Emily Dickinson and Pillow History
Somewhere in the marked up scraps of paper that composed Emily Dickinson’s poem drafts, I like to think that there is one that says “A Pillow” is the thing with feathers, and then “A Pillow” is scratched out and replaced with “Hope“ because it had too many syllables.
Dickinson, in my mind, would be the sort of person who could see a pillow and hope as related, the softness or firmness of the thing with feathers in a pillowcase in direct correlation to the amount of sleep a person might get. When it comes down to it, I think we could all agree that the world would be a much more hopeful place if more people got a good night’s rest.
But I imagine Dickinson also knew (because like any good poet she was well-read and knew her sleep history) that the pillow hadn’t always been a thing with feathers, at least not in common usage until the Industrial Revolution when pillows could be mass produced in anticipation of the emergence of the housewares section of the big box stores. Indeed, the first pillows had no feathers but were made of stone and used by the Mesopotamians as early as 7000 BC to keep a guy’s head off the ground so bugs didn’t crawl in his hair and ears. In ancient Egypt, wooden pillows were common, sometimes curved to slope in the middle for enhanced comfort.
In the time of the Chinese dynasties, feathers were still not present, unless they were incorporated in the artful carvings on the pillows made of jade, wood or bamboo. At the time, comfort and bugs were not so much the concern as the fear that a soft pillow might steal away a person’s vigor.
Feathers for comfort finally made their appearance in the Greek and Roman empires, where pillows took on a softer side, filled with down or straw. It’s likely the first pillow fights did not take place until this time period, since jumping on the dirt floor is not nearly the same as jumping on the bed, and swinging a jade pillow at your brother could have grave consequences.
If Dickinson were alive today, I like to think she would welcome this fabricated correlation between pillows and hope, and she would slip quietly into the rooms of the others who shared her home and leave handwritten poems on their pillows in celebration of Poem on Your Pillow Day. And if Emily Dickinson would celebrate Poem on Your Pillow Day, I can’t imagine why anyone else wouldn’t want to join in the fun.
We’ve put together a beautiful collection of romantic, playful, and thoughtful poems for the occasion that you can leave on the pillow of a friend, a guest, or a lover. Or you can share a poem with your child at bedtime, after a rousing pillow fight (down or polyfill only, and no wood or jade, please). Check out our collection of printable Poem on Your Pillow Day poems featuring the photography of Kelly Sauer, or create your own poem-note (find all sorts of poems in our Poets and Poems collection) and join us and our co-sponsor Meadowbrook Press for a day (and night) full of sweet poetry dreams.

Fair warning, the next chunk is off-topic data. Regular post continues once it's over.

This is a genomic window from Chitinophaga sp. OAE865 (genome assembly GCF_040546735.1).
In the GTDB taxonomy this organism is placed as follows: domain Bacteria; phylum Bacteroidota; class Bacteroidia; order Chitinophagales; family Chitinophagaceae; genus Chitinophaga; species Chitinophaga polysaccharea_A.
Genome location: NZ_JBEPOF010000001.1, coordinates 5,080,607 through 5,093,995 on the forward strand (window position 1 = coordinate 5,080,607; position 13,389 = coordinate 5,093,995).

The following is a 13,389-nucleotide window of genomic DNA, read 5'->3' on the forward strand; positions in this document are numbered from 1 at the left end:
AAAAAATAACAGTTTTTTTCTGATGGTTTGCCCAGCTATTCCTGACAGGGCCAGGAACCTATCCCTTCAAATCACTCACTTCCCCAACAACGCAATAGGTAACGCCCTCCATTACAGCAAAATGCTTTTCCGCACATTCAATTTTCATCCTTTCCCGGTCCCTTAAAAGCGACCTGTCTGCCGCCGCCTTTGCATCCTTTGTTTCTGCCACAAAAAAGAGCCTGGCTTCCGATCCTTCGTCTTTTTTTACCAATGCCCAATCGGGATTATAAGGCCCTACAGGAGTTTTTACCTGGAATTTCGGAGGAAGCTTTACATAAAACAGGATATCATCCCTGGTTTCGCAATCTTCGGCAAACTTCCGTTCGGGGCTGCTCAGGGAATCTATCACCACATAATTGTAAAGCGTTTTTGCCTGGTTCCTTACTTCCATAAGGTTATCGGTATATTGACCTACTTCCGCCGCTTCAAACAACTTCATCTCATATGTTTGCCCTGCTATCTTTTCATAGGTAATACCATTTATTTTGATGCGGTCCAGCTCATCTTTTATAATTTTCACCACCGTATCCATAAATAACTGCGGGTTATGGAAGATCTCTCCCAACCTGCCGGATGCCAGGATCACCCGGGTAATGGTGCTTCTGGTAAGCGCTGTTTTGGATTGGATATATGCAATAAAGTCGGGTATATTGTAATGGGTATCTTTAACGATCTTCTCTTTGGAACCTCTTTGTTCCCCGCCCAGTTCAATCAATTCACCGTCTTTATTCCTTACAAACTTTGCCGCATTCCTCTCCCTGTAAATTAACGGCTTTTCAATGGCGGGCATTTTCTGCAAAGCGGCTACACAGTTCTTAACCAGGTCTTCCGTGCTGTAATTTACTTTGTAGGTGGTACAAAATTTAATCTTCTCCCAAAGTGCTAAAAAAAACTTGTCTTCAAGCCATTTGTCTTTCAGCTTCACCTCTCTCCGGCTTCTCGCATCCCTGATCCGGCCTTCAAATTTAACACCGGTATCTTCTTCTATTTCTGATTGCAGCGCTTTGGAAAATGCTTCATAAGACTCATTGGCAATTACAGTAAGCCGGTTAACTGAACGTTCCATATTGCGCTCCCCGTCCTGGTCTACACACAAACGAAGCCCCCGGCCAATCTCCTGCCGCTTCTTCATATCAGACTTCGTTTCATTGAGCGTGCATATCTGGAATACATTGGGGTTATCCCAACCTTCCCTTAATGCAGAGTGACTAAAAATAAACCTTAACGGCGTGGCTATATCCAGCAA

Here’s an example of the printable Poem on Your Pillow Day poems:
Tweet us your pillow poem pics, if you want to share with @tspoetry, using the hashtag #POPDay.
Photo by Sergi Melki, Creative Commons license via Flickr.
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L. L. Barkat says
This is so funny. Who knew?
I hope many a stuffed animal does a poetry reading at bedtime today 🙂
Maureen Doallas says
You’re always wonderful! Beautiful excerpt from David’s poem.
Will Willingham says
Thanks, Maureen. Who knew a little pillow poetry could be so fun. 🙂
That poem of David’s is one of my favorites.
Megan Willome says
So that’s my problem–the down pillow has stolen my vigor! Time to look for a nice soft stone.
I love your thoughts on pillows/hope/Dickinson! I’ll never see that poem of hers the same way again.
Monica Sharman says
Megan’s comment above reminded me I have this great wooden beaded pillow from Korea. Here’s a poem for it:
Keep your down and flannel cases.
I’ll rest my aching neck
on wooden beads.
Tension seeps through gaps
between the sanded spheres,
each one rolling between dreams.
Photo in this tweet:
Will Willingham says
“each one rolling between dreams”
Really like that. 🙂
Monica Sharman says
Thank you! I admit I was nervous and hesitated on that very line, wondering if “dreams” might be a taboo word. But then I quit worrying about it and just finished the poem.